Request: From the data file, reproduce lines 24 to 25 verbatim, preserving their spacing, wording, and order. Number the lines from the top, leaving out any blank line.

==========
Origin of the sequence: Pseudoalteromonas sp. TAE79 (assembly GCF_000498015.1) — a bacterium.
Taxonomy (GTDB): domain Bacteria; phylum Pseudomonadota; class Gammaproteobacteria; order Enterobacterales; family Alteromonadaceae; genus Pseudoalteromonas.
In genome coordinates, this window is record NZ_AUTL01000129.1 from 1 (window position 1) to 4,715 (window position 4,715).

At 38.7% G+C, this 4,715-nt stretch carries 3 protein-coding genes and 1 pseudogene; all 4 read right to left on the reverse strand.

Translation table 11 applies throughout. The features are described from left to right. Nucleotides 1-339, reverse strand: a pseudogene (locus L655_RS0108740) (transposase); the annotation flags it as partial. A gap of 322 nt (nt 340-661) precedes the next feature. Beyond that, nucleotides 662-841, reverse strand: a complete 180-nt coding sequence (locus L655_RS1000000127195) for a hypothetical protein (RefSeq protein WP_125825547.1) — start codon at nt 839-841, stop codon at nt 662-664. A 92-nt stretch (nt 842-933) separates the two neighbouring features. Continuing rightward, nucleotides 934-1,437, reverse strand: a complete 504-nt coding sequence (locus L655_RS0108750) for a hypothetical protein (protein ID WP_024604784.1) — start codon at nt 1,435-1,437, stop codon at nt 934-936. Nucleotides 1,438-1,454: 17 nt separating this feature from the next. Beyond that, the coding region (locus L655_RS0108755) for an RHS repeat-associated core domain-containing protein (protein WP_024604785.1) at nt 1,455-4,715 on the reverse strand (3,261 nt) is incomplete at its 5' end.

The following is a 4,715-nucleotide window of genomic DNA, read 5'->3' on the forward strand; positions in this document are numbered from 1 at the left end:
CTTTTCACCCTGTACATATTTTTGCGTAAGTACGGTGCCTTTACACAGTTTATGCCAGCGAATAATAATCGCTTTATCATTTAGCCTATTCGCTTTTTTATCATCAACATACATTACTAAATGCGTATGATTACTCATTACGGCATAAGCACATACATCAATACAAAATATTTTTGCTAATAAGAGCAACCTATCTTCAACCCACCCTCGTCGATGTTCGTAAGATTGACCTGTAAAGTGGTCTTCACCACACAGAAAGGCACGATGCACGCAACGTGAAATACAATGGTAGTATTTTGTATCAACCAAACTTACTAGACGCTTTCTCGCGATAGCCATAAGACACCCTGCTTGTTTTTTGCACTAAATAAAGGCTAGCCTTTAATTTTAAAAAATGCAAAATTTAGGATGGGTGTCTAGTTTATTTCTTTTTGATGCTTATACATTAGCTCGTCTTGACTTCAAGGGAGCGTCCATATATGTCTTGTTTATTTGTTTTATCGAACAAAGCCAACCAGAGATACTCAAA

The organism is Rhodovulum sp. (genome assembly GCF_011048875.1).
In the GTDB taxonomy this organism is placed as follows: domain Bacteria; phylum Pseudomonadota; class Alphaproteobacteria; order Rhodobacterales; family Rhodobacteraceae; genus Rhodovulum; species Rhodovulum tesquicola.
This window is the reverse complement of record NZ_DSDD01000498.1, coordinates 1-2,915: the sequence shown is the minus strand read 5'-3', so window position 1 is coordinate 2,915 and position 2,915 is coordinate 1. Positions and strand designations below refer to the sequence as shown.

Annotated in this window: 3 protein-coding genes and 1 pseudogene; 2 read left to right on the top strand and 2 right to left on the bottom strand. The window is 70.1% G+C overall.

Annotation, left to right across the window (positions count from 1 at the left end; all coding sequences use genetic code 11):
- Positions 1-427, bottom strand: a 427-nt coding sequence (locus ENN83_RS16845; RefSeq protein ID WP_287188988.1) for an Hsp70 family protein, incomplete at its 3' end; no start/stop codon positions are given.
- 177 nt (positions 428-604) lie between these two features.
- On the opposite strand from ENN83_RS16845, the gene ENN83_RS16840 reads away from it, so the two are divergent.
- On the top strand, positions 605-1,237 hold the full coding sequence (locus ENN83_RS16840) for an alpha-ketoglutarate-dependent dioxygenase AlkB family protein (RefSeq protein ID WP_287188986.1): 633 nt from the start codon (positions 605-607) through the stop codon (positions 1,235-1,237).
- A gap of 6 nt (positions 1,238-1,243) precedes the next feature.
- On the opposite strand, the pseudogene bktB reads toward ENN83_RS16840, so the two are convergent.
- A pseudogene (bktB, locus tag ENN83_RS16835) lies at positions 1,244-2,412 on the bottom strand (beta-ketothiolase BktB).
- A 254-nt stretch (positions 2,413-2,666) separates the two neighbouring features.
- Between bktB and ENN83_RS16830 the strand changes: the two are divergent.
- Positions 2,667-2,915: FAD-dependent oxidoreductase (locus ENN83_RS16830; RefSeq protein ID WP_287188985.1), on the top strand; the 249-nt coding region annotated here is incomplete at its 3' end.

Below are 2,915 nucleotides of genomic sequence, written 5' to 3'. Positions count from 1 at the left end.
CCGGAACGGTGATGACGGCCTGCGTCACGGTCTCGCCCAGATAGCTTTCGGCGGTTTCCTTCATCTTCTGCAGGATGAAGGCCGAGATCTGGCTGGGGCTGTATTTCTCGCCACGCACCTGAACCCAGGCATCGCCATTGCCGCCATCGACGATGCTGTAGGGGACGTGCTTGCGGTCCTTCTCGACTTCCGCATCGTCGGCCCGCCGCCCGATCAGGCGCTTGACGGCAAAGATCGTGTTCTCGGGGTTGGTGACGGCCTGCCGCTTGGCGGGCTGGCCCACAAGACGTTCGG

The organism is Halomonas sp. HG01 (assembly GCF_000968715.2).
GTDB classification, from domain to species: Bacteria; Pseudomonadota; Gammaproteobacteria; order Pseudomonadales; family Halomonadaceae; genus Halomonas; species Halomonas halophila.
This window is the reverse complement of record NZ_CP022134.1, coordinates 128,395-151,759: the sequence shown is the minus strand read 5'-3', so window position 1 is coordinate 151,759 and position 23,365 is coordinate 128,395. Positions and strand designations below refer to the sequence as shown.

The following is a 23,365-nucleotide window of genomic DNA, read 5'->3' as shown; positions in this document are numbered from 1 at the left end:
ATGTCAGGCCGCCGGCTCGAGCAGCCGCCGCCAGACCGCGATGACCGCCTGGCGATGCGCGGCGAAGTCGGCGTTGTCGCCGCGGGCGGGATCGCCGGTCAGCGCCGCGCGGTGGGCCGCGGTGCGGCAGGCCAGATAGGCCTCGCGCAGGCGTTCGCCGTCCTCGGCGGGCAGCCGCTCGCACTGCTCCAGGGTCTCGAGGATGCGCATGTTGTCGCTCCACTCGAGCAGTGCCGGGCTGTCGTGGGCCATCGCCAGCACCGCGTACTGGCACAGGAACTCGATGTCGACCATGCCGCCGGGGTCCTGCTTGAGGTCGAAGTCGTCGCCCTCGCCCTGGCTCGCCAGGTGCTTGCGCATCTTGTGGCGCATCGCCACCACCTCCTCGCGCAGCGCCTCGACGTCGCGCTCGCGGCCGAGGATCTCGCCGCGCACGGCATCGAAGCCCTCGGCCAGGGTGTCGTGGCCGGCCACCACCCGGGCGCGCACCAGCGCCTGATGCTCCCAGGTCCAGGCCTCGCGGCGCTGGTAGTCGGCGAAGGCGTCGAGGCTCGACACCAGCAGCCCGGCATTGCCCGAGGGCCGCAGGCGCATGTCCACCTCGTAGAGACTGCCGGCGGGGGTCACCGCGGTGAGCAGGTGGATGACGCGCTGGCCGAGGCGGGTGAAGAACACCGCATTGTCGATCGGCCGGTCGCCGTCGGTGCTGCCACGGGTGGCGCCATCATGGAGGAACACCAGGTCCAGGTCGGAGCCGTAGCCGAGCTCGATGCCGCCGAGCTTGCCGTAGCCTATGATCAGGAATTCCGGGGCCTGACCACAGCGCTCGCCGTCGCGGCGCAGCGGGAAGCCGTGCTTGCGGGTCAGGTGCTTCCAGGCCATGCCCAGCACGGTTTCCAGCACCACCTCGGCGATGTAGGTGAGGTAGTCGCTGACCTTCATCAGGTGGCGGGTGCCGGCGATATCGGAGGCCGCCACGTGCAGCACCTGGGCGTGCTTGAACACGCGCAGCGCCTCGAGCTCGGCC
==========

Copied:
CCGGAACGGTGATGACGGCCTGCGTCACGGTCTCGCCCAGATAGCTTTCGGCGGTTTCCTTCATCTTCTGCAGGATGAAGGCCGAGATCTGGCTGGGGCTGTATTTCTCGCCACGCACCTGAACCCAGGCATCGCCATTGCCGCCATCGACGATGCTGTAGGGGACGTGCTTGCGGTCCTTCTCGACTTCCGCATCGTCGGCCCGCCGCCCGATCAGGCGCTTGACGGCAAAGATCGTGTTCTCGGGGTTGGTGACGGCCTGCCGCTTGGCGGGCTGGCCCACAAGACGTTCGG

The organism is Halomonas sp. HG01 (assembly GCF_000968715.2).